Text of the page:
A list of the best films you'll never see, A through K
Review: The Color Wheel
By Dan Sullivan
Sibling rivalry, social immobility, and schadenfreude
Documenting a road trip undertaken by one of the most plausibly despicable brother-sister pairings in all of cinema, Alex Ross Perry’s second feature The Color Wheel is an astonishing work of pathos that broaches the question of redemption by way of a sincerity shellacked with layer upon layer of cynical vitriol.
The director plays Colin, a twentysomething who has all but given up on attaining an existence that is conventionally interesting. Living with his parents and his girlfriend (who couldn’t seem less attracted to him) under one roof, he is the picture of thinly veiled social immobility. His sense of humor largely hinges on a disingenuous racism that he alone finds funny (“My sexual preference is for white women and I don’t expect to be discriminated against because of that,” he declares half-seriously and totally pathetically). His awkward movements—which suggest a self-loathing walking corpse—convey an estrangement between mind and body; his fetish for gargoyle figurines implies a development not so much arrested as aborted.
Colin’s sister J.R. (Carlen Altman, the film’s co-writer) is just as repulsive: an irrepressible narcissist who didn't learn to read until she was 10 and who aspires to become a TV weather girl, she is her family’s black sheep and then some, excluded even from a family trip to Puerto Rico. Having recently broken up with her boyfriend Neil (her former broadcasting professor, played with ingenious monotone wit by filmmaker Bob Byington), J.R. asks Colin’s help with retrieving the few belongings she has left behind in her ex’s apartment. The two siblings hit the road and plunge headfirst into a world that is, miraculously, even crueler than they are.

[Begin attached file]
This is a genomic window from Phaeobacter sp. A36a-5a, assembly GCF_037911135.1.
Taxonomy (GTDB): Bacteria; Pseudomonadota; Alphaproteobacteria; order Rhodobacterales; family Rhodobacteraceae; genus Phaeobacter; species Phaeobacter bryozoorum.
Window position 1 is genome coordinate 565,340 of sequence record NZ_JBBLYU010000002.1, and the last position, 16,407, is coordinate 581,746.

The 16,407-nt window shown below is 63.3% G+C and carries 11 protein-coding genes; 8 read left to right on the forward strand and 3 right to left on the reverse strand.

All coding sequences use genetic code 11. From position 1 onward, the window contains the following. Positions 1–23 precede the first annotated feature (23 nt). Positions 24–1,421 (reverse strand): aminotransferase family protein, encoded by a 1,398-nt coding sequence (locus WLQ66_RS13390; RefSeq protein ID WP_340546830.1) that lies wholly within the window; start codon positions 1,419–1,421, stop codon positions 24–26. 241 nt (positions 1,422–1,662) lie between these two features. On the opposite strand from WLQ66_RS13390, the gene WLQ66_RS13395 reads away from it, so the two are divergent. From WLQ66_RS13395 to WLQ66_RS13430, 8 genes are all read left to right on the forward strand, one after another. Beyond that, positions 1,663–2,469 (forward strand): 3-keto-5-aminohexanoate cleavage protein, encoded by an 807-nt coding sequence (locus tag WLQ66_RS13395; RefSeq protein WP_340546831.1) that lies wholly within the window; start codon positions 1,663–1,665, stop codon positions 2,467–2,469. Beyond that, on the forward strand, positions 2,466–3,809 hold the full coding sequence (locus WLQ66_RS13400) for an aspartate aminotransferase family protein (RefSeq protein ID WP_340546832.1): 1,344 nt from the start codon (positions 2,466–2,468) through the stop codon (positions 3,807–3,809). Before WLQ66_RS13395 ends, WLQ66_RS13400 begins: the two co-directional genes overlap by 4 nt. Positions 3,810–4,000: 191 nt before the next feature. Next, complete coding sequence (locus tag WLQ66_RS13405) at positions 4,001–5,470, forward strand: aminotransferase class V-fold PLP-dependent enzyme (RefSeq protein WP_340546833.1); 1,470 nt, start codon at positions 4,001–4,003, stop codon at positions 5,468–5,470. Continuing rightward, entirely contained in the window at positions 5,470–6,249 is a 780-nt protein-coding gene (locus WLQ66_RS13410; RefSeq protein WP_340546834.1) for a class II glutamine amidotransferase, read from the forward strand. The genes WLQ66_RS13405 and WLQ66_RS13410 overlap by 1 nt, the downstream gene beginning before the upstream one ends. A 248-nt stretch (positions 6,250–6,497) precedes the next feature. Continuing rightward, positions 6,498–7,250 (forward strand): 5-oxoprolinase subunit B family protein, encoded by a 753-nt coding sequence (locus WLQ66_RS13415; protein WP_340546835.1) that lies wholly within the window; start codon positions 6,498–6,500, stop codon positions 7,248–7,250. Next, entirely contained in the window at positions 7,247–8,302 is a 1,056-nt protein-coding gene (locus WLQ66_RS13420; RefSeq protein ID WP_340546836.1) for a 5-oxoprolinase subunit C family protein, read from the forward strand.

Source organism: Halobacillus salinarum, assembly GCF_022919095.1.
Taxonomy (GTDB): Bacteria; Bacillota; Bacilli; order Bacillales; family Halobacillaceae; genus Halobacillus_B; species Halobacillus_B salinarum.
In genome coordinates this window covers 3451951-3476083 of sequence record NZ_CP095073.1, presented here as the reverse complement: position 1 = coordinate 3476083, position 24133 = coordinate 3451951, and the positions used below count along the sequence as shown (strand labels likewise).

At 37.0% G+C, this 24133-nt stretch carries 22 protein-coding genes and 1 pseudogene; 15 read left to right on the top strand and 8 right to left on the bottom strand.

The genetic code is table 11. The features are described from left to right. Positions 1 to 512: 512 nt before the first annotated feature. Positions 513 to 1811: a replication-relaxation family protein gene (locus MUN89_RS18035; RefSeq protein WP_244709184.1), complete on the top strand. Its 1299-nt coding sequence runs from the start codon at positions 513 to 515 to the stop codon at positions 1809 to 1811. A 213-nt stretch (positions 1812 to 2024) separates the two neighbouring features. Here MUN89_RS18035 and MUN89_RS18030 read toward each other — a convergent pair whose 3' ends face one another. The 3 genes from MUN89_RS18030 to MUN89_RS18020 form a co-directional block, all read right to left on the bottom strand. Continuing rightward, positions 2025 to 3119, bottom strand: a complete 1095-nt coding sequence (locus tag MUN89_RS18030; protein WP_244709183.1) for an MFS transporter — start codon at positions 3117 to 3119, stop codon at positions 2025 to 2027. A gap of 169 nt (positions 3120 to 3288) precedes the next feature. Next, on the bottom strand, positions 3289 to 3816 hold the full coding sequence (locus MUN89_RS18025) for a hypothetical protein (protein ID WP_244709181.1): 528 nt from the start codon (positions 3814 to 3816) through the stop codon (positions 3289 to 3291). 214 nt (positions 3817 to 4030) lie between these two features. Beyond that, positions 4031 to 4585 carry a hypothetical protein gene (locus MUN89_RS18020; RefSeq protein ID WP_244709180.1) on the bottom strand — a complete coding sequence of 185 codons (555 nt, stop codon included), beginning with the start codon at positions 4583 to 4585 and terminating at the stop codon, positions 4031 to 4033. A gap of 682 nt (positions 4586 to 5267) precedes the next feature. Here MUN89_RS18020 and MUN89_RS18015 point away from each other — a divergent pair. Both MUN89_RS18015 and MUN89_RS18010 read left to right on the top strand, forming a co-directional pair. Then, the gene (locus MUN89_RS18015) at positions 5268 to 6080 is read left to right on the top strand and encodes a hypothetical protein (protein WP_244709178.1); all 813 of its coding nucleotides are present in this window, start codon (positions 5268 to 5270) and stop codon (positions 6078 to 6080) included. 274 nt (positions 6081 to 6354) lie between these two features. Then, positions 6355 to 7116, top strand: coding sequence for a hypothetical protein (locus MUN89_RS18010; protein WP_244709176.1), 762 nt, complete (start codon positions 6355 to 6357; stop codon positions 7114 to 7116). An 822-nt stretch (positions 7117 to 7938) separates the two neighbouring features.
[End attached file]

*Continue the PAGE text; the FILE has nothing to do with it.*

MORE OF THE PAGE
The Color Wheel makes spectacle out of schadenfreude: the exhilarating rapidity with which Colin and J.R. verbally eviscerate each other almost obscures the brilliance of Perry and Altman’s script. Their plentiful mutual disdain and the contempt that their environment harbors for them accounts for much of the film’s engagingly sour tone. The narrative progresses by way of simple, often gorgeous black-and-white 16mm compositions (hat tip to Sean Price Williams, who also shot Ronald Bronstein’s exquisitely feel-bad Frownland and Perry’s deliriously spacey 2009 debut Impolex). These images contribute to the oddly serene mood of the journey’s beginnings, an atmosphere borrowed wholesale from The Brown Bunny. More than a little bit paradoxically, The Color Wheel smothers you with its characters’ prickly dispositions while simultaneously giving you plenty of mental room to consider the implications of the psychosocial chaos unfolding within its rich mise en scène.
The result is a thorough examination of a generation-specific collective anxiety about doing anything, and of whether it’s possible (or even worthwhile) to try to redeem oneself in a world gone ornery. I don’t expect to see another film released this year that approaches the crux of the Human Condition Today as effectively. Perry plants an exceptionally thorny rose bush on the grave shared by Jean Eustache, Céline, and other, similarly ruthless observers of society’s hypocrisies and poorly concealed shames. That a filmmaker of his experience (working quickly with a minuscule budget) is responsible suggests that American independent cinema’s young, repertory theater-frequenting contingent is on the verge of achieving something on par with their oft-acknowledged idols.